Few people would have picked November 21st, 1999 as the moment that would launch the career of one of Australia’s greatest ever cricketers. The Aussies were in danger on day four during their second innings when attempting to chase Pakistan’s total of 369. Mark Waugh and Ricky Ponting both were out for a duck while Steve Waugh had managed just 28 before being bowled and caught by Saqlain Mushtaq.
The Australians were sitting at 126/5 when Adam Gilchrist in his second ever Test entered as the seventh batsman across from Justin Langer late on the fourth day. Impressive on its own, the pair survived to stumps with Langer 52* and Gilly 45* against a Pakistan bowling quartet featuring Wasim Akram, Shoaib Akhtar, Waqar Younis and Saqlain Mushtaq.
On day five, with a steadiness and determination that defined his career, Gilchrist chipped away at Pakistan’s lead while fending off the fierce bowling attack. Reaching 50*, then 100* as Pakistan’s total came closer into sight. To cap off one of the greatest centuries and gutsy performances, Gilchrist clipped a boundary to win the match for Australia. Richie Benaud summed the moment up perfectly as the Australian side celebrated on the pitch calling it “one of the finest victories I think I’ve ever seen in Test cricket.”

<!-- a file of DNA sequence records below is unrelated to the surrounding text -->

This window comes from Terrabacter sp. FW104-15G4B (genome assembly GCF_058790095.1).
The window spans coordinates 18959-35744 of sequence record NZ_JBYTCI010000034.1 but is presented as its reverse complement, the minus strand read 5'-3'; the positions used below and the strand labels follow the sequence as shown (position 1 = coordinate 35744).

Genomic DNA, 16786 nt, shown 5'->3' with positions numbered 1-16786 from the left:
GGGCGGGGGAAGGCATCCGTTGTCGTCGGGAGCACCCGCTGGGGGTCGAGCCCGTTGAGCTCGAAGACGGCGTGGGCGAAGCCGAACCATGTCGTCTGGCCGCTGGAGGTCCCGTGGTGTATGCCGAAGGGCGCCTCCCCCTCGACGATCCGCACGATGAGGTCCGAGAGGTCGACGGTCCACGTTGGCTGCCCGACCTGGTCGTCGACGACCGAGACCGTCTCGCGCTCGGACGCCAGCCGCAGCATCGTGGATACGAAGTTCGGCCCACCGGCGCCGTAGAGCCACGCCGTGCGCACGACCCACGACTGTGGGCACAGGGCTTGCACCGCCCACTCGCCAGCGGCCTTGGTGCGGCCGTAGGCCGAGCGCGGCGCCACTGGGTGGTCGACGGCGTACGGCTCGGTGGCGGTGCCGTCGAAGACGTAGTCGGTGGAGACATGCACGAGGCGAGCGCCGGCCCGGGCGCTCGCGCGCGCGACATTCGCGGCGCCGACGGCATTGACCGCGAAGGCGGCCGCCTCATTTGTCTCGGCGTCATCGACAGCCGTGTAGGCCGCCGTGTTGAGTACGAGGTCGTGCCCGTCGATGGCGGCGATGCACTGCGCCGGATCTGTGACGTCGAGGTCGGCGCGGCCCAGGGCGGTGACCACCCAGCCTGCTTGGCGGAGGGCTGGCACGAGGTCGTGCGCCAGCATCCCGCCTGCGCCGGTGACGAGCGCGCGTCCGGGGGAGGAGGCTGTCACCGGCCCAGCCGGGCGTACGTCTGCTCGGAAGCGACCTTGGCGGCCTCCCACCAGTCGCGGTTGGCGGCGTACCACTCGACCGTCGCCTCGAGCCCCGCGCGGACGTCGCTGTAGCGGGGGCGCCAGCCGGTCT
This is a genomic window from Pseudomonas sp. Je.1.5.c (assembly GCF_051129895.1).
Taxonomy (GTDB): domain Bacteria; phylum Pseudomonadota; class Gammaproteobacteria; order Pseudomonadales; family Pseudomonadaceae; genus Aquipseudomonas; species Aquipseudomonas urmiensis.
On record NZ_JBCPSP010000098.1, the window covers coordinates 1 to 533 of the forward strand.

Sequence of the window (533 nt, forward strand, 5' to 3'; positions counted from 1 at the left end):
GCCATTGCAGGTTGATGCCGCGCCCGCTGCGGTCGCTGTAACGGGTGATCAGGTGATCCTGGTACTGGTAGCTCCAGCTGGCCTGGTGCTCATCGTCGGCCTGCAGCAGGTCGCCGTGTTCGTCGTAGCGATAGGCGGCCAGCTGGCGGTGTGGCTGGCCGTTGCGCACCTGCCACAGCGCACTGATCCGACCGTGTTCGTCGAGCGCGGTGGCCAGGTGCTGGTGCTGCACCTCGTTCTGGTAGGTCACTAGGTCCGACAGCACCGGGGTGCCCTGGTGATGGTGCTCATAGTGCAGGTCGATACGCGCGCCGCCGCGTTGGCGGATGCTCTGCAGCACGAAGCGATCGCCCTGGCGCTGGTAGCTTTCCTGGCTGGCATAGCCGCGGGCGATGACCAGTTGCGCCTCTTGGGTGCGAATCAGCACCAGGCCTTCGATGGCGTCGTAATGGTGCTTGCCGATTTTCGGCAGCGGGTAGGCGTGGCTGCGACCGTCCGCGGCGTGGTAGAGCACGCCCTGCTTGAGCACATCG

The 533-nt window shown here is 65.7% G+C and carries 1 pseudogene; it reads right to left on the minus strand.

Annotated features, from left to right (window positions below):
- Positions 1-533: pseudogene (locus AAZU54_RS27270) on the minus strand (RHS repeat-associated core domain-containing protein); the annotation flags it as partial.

Take a moment to enjoy Adam Gilchrist’s batting display which sparked an incredible Test career.
The fifth installment of the Big Bash League returns this Thursday evening when the Sydney Thunder take on last year’s runner up the Sydney Sixers. What better way to get ready for another exciting BBL season then looking back at the wild ending to last year’s final. Here’s to more fantastic finishes although we will certainly miss Brett Lee and The Chainsaw.
In history books it is Test match number 1,512, but for cricket-obsessed Bangladesh, it is number one. On November 10th 2000, Bangladesh played their first ever Test match against an India lineup that featured the likes of Sachin Tendulkar and Rahul Dravid. India did not hold back on the newcomers, cruising to a 9 wicket win that week, but in the years since that day in November 2000 we have seen some exciting and inspiring moments out of the Bangladesh Test side. It’s worth taking a look back at their development and where the future lies for the South Asian country in the game’s most celebrated format.